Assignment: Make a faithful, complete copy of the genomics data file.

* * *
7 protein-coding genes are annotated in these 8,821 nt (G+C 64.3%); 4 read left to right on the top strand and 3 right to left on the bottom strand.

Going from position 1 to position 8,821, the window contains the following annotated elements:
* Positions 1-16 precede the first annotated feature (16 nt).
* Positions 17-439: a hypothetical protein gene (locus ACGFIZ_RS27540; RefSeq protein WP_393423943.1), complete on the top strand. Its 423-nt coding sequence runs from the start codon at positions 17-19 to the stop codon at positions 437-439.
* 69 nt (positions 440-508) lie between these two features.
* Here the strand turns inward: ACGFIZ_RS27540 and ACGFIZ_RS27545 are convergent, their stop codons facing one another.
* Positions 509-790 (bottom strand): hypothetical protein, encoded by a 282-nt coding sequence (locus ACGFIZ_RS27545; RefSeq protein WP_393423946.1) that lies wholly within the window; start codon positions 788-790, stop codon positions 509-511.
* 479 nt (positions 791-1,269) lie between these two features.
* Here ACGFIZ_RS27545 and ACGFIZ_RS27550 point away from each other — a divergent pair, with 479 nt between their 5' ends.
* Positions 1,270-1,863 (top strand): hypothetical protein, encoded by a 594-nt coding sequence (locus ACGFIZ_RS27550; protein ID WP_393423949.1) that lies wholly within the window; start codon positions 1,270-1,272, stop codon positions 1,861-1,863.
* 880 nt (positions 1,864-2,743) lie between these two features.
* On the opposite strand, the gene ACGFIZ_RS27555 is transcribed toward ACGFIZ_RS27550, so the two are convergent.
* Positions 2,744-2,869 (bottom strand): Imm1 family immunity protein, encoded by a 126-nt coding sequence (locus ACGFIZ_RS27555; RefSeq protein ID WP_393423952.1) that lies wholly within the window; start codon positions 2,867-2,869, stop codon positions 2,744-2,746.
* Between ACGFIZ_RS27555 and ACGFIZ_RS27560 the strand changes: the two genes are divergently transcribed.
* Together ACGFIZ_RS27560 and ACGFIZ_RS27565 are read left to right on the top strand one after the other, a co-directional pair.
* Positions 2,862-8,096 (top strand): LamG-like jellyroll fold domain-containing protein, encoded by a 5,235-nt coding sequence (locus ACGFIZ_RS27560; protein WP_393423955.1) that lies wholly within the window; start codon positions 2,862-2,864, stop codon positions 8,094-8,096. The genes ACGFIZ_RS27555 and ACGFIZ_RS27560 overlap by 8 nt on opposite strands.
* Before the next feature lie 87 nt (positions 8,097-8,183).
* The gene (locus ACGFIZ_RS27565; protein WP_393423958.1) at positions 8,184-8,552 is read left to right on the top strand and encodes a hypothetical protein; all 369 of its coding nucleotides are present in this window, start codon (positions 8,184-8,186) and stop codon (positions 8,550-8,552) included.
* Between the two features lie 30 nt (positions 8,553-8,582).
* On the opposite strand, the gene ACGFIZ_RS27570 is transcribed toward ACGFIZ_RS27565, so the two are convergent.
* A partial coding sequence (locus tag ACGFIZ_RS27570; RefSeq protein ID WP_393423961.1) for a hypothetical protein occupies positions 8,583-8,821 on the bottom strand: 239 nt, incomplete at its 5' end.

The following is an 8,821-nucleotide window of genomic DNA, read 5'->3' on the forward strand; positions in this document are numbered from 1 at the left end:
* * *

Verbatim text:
7 protein-coding genes are annotated in these 8,821 nt (G+C 64.3%); 4 read left to right on the top strand and 3 right to left on the bottom strand.

Going from position 1 to position 8,821, the window contains the following annotated elements:
* Positions 1-16 precede the first annotated feature (16 nt).
* Positions 17-439: a hypothetical protein gene (locus ACGFIZ_RS27540; RefSeq protein WP_393423943.1), complete on the top strand. Its 423-nt coding sequence runs from the start codon at positions 17-19 to the stop codon at positions 437-439.
* 69 nt (positions 440-508) lie between these two features.
* Here the strand turns inward: ACGFIZ_RS27540 and ACGFIZ_RS27545 are convergent, their stop codons facing one another.
* Positions 509-790 (bottom strand): hypothetical protein, encoded by a 282-nt coding sequence (locus ACGFIZ_RS27545; RefSeq protein WP_393423946.1) that lies wholly within the window; start codon positions 788-790, stop codon positions 509-511.
* 479 nt (positions 791-1,269) lie between these two features.
* Here ACGFIZ_RS27545 and ACGFIZ_RS27550 point away from each other — a divergent pair, with 479 nt between their 5' ends.
* Positions 1,270-1,863 (top strand): hypothetical protein, encoded by a 594-nt coding sequence (locus ACGFIZ_RS27550; protein ID WP_393423949.1) that lies wholly within the window; start codon positions 1,270-1,272, stop codon positions 1,861-1,863.
* 880 nt (positions 1,864-2,743) lie between these two features.
* On the opposite strand, the gene ACGFIZ_RS27555 is transcribed toward ACGFIZ_RS27550, so the two are convergent.
* Positions 2,744-2,869 (bottom strand): Imm1 family immunity protein, encoded by a 126-nt coding sequence (locus ACGFIZ_RS27555; RefSeq protein ID WP_393423952.1) that lies wholly within the window; start codon positions 2,867-2,869, stop codon positions 2,744-2,746.
* Between ACGFIZ_RS27555 and ACGFIZ_RS27560 the strand changes: the two genes are divergently transcribed.
* Together ACGFIZ_RS27560 and ACGFIZ_RS27565 are read left to right on the top strand one after the other, a co-directional pair.
* Positions 2,862-8,096 (top strand): LamG-like jellyroll fold domain-containing protein, encoded by a 5,235-nt coding sequence (locus ACGFIZ_RS27560; protein WP_393423955.1) that lies wholly within the window; start codon positions 2,862-2,864, stop codon positions 8,094-8,096. The genes ACGFIZ_RS27555 and ACGFIZ_RS27560 overlap by 8 nt on opposite strands.
* Before the next feature lie 87 nt (positions 8,097-8,183).
* The gene (locus ACGFIZ_RS27565; protein WP_393423958.1) at positions 8,184-8,552 is read left to right on the top strand and encodes a hypothetical protein; all 369 of its coding nucleotides are present in this window, start codon (positions 8,184-8,186) and stop codon (positions 8,550-8,552) included.
* Between the two features lie 30 nt (positions 8,553-8,582).
* On the opposite strand, the gene ACGFIZ_RS27570 is transcribed toward ACGFIZ_RS27565, so the two are convergent.
* A partial coding sequence (locus tag ACGFIZ_RS27570; RefSeq protein ID WP_393423961.1) for a hypothetical protein occupies positions 8,583-8,821 on the bottom strand: 239 nt, incomplete at its 5' end.

The following is an 8,821-nucleotide window of genomic DNA, read 5'->3' on the forward strand; positions in this document are numbered from 1 at the left end: